It can be grown in a large container where will it will make a very large and interesting indoor plant.
Outdoors the corm can survive winters in USDA zones 8 and higher; in colder regions the corm should be dig up and brought indoors until frost danger passes in spring.
In contrast, Xanthosoma ‘Lime Zinger’ is a cultivar that is grown only for its striking bright lime green foliage.
This plant can reach proportions roughly equivalent to X. safittifolium and is in all other husbandry respects likewise similar.
4) Elephant Ear Plants in the Genus Caladium
Unlike all of the other genera above, which are often grown for food, Caladium are strictly ornamental and do not form a corm (the are a tuberous plant). There are roughly a dozen species of Caladium, not including the myriad of popular cultivars available at most large nursery centers. Like Xanthosoma, this is also a New World elephant ear, with its “roots” primarily in South and Central America where they occupy the dappled realm of the forest understory.
Caladium are by far the smallest elephant ear plants discussed here, with an average size of roughly two feet tall by two feet wide. However, what they lack in stature they make up for in color and beauty; these are the showiest of all elephant ears, with varieties coming in a myriad of colors and leaf patterns, including red, white, bright green and pink. For example, the species Caladium lindenii(formerly placed in Xanthosoma) presents a striking arrow-head leaf with a deep green background that’s overlaid with wide, white/cream veins; whereas Caladium bicolor ‘Florida Sweetheart’ has reddish pink leaves fading to green along the margins, and C. bicolor ‘Angel Wings’ has bright white leaves with thin dark veins.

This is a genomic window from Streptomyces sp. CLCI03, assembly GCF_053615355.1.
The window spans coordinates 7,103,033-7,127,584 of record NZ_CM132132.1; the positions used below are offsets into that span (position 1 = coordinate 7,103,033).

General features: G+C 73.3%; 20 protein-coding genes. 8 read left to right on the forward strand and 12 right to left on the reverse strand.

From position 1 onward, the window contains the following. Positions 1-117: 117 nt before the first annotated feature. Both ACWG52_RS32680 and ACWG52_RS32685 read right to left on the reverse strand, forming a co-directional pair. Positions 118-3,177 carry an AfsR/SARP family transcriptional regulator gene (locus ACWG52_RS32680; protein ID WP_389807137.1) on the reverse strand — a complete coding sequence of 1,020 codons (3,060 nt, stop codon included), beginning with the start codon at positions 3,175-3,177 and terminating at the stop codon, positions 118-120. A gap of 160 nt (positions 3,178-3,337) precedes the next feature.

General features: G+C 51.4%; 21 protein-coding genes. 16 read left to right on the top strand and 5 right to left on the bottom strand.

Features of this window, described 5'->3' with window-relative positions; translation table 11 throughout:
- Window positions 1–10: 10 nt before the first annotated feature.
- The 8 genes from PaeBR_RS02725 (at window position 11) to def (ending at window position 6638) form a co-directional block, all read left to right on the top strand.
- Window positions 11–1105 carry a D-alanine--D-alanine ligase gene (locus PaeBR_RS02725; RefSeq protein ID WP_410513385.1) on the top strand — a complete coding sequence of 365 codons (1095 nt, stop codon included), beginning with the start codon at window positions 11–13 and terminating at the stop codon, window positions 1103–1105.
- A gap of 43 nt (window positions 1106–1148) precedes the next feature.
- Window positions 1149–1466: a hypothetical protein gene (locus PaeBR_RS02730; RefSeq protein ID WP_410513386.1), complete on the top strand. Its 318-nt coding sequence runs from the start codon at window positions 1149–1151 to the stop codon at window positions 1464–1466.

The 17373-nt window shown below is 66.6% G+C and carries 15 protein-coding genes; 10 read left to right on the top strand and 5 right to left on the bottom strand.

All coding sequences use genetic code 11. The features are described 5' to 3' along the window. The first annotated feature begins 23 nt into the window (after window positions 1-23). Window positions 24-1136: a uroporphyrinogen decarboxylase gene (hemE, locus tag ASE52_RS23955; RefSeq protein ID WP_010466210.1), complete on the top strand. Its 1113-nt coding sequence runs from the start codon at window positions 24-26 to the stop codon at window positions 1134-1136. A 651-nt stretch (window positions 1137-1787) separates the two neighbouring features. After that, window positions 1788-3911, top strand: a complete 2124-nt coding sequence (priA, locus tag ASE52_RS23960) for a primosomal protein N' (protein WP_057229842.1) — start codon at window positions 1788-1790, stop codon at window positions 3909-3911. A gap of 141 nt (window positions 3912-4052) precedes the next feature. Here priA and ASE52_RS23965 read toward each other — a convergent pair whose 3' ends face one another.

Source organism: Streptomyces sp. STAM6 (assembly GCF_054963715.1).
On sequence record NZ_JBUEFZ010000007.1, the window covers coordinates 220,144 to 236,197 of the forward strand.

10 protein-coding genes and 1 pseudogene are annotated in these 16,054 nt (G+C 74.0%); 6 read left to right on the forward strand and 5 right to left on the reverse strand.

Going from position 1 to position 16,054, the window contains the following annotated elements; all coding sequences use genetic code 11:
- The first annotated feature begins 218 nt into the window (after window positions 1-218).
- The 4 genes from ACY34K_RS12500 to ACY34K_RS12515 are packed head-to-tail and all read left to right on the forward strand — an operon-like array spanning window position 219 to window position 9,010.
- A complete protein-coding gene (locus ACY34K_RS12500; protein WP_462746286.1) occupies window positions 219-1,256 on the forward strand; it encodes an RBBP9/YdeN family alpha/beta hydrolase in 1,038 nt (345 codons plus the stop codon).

With their striking coloration, small size, and preference for shade or well-filtered direct sunlight, it’s no wonder why this is the most popular indoor elephant ear plant. Further, there are very few rules to abide by when growing these species. Like most of the types discussed above, they crave moisture and humidity. Keep them in a light, neutral to slightly acidic and well-draining soil that is rich in humus and kept continually damp/moist, but not waterlogged. Do not make the mistake of sitting their pots in water as you might a Colocasia!
Light requirements are also easily met, since most Caladium will thrive in full shade outdoors or in bright indirect light or filtered direct light indoors. Keep in mind that bright light is needed for most showy specimens to reach their full color potential. Fertilize as any foliage houseplant, with heavier feeding during the warmer months and when growing in bright light. As with the other elephants ears, all parts of this plant are toxic, therefore care should be taken to avoid accidental ingestion by children or pets.
Perhaps the only real shortcoming of the Caldium is that they are not especially cold hardy, making them ill-suited as an outdoor perennial in many regions of the country. In fact, unless you live in USDA Zone 9 or warmer, you will need to bring this plant indoors for the winter or be prepared to buy new plants each spring. The tubers can be dug up in the fall as nights become cool and, after trimming any remaining leaves/roots, the bulbs can be stored in a moderately-dry peat much in a dark and cool place (around 55F-65F) until spring. Alternatively, the tuber can be transplanted to a container indoors, where the plant may continue to grow (albeit slowly) if kept warm and provided sufficient lighting.